Reading your passage about anti-Mormon discrimination, I was uncertain of whether you were telling the literal truth, having fun at my expense--or ironically contesting African-American claims on victimhood. In either case, please elaborate; inquiring readers wish to know.
In addition. You failed to answer my question about Wideman's choice of tragic material from his own life. Do you think it soul-imperiling to remain by choice in that painful place? Put yourself in the writer's place--the way you put yourself in Huck's.
A related issue. My central campaign during my first years as an essayist for the New York Times was to dislodge the popular view that black identity consisted mainly of poverty and social pathology--and that middle class normalcy was for the province of white folks alone. This notion drives many African-American boys to adopt the gangster pose as a way of claiming their Street Credentials and ethnic bona fides. Filmmakers, writers, and the suburbanites who spent millions on Gangster Rap (when it was still hot) encouraged this mindset by viewing urban pathology as thrillingly "authentic." Tourists on safari, in other words.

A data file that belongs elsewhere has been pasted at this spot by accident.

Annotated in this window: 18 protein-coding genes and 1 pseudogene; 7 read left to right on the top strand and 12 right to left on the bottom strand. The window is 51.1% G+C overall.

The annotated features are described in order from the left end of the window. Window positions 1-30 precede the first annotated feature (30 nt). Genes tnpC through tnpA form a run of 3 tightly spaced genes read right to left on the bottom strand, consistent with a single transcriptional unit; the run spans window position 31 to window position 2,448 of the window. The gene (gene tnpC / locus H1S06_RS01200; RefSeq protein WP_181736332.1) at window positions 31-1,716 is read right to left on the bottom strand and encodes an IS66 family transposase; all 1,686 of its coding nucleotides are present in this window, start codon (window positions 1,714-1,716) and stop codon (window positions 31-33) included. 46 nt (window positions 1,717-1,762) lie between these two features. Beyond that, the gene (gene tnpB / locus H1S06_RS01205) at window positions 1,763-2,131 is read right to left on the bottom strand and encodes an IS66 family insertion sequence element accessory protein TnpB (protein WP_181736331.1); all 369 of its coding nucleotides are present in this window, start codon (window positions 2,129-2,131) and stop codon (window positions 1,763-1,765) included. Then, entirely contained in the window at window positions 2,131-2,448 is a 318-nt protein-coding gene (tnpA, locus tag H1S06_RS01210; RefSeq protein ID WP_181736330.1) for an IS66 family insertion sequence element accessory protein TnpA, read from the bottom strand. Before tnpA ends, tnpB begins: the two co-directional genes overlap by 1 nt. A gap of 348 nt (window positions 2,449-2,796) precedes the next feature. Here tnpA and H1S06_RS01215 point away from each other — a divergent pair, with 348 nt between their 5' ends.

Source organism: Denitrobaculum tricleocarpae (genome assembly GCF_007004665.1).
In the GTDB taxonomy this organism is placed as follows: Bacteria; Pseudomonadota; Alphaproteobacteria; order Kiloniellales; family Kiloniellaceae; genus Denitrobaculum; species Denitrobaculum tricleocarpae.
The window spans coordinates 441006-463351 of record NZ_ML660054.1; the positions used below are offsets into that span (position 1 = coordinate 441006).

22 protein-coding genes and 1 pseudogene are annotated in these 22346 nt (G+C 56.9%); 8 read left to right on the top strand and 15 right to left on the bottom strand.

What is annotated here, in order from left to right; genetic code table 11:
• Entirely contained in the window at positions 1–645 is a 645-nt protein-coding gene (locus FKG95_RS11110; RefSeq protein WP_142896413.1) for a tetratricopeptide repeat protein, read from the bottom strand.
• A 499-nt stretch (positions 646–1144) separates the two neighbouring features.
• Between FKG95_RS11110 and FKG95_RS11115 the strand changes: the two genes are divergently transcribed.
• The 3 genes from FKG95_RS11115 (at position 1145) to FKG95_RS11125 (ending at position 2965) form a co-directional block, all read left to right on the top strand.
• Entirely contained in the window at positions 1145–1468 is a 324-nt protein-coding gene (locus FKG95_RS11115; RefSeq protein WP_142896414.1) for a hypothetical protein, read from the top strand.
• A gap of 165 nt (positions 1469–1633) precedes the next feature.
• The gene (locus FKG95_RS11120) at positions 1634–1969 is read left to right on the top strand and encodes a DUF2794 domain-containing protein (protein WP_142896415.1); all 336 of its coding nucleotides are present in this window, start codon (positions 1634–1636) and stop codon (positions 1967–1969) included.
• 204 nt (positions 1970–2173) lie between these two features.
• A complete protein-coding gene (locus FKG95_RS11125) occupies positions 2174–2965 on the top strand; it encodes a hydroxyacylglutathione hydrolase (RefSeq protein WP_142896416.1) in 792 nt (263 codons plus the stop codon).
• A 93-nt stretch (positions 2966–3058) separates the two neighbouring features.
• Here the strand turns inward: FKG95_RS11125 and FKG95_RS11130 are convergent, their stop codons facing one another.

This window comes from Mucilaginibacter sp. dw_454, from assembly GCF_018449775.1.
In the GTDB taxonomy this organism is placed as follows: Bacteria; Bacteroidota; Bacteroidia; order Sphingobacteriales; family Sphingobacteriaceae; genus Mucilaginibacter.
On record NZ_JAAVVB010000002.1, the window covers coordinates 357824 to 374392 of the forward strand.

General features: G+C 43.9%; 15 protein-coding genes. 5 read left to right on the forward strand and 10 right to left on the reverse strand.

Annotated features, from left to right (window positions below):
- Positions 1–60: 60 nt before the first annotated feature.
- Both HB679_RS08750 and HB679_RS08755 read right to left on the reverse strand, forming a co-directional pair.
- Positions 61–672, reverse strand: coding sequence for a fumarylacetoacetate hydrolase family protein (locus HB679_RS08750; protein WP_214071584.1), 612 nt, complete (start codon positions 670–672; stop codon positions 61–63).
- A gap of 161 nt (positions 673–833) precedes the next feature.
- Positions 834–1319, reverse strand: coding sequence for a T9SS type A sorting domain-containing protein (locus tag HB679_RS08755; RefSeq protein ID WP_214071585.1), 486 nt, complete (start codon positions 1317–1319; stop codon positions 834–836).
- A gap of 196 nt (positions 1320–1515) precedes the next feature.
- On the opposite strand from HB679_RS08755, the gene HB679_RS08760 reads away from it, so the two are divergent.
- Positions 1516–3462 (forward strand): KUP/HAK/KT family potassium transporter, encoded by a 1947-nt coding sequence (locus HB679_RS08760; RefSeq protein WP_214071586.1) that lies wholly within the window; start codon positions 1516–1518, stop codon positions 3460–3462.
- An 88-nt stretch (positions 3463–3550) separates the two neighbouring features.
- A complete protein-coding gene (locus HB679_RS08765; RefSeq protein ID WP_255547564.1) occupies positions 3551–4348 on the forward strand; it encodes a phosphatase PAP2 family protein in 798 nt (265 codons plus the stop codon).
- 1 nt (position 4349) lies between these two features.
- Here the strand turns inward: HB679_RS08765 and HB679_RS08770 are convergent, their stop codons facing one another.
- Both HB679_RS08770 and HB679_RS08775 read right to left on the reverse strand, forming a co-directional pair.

My point about Wideman's view of his characters who died violently is that he sometimes discounts the fact that people make choices whose consequences can't all be attributed to racism or oppression from white folks. That is what I was getting at when I asked if you, Walter, felt responsible for the urban bloodshed depicted in this book. It is overly romantic to feel responsible for something that you've had no part in either directly or through exercise of broader social power.
And. If you have viewed African-Americans in literature principally through Twain, you need to broaden that porthole. Zora Neale Hurston (novels in dialect and Spunk, a collection of short stories.) Langston Hughes (the Jesse B. Semple stories), Jean Toomer (Cane), Ralph Ellison ("Cadillac Flambe"), Albert Murray (The Omni Americans). Also see Shelley Fisher Fishkin's Was Huck Black? Fishkin argues plausibly that Huck Finn's vocal patterns and cadences were taken from a black boy Twain met and wrote about while gearing up for the novel. From the Fishkin's point of view, there were TWO black folks on that raft, an early dialectic on the subject of race, by a slave talking in slave talk and a black boy dressed up in white face.